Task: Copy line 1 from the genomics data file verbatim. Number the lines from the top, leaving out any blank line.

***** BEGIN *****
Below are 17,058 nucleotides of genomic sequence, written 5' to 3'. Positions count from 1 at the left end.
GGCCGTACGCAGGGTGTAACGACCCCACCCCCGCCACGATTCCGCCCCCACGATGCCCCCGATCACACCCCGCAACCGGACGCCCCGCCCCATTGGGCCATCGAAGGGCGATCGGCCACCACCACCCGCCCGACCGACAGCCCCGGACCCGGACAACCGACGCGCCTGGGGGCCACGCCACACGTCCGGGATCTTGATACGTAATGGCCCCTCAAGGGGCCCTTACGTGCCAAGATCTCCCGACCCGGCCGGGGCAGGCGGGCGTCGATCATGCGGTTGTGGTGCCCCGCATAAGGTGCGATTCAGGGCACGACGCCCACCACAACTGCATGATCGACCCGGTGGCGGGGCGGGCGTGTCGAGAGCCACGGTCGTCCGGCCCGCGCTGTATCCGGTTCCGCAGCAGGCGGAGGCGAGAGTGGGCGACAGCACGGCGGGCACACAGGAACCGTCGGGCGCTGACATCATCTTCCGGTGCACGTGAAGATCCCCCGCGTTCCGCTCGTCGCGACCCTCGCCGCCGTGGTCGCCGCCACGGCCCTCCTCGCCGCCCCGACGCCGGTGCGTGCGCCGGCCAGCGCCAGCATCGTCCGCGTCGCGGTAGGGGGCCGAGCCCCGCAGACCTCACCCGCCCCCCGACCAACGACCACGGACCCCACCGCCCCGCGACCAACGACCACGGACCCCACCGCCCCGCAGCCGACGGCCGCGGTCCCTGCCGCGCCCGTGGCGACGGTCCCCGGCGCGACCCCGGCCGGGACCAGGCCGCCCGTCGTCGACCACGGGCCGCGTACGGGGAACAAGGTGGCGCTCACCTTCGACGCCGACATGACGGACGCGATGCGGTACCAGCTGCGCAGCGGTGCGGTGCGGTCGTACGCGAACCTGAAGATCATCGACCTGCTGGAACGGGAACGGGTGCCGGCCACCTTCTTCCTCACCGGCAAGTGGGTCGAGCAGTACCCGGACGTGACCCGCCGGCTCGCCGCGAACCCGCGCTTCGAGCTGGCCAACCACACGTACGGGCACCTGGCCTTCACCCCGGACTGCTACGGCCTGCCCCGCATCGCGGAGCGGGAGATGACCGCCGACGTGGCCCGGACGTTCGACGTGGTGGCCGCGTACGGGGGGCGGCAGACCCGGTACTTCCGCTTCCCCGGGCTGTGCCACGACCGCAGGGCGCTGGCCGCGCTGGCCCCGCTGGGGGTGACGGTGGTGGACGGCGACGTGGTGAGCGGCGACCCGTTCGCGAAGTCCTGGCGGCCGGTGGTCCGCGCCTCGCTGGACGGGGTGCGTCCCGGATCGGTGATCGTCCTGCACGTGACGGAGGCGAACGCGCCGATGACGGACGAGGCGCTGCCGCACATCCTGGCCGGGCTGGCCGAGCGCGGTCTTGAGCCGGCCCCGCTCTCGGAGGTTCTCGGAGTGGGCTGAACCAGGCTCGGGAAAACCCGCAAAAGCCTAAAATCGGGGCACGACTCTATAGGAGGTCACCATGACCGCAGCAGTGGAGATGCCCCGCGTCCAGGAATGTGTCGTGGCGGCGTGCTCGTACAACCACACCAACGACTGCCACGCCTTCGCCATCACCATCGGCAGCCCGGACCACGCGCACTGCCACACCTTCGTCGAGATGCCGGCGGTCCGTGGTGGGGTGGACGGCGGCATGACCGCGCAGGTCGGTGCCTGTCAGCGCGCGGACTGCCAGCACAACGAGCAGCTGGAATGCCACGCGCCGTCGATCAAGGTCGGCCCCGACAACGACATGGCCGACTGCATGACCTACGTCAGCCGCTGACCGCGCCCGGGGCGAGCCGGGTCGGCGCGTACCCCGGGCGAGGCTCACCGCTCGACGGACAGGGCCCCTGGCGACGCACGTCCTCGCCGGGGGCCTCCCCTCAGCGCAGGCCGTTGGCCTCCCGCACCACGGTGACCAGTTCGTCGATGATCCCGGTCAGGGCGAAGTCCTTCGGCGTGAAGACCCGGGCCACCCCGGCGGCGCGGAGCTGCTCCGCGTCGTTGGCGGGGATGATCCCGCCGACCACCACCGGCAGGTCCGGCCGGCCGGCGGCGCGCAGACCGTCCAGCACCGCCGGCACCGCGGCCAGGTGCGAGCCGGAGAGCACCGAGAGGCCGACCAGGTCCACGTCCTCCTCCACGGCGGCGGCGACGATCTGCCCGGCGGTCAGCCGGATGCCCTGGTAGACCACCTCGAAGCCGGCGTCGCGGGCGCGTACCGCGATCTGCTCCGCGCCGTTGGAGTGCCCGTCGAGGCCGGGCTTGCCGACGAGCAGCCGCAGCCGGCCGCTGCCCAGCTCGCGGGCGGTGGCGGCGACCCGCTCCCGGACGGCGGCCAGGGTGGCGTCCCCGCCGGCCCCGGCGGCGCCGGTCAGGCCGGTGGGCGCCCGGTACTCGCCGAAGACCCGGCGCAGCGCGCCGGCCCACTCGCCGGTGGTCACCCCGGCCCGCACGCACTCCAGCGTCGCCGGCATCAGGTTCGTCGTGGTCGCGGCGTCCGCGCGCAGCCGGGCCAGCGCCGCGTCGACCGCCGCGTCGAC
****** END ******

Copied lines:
Below are 17,058 nucleotides of genomic sequence, written 5' to 3'. Positions count from 1 at the left end.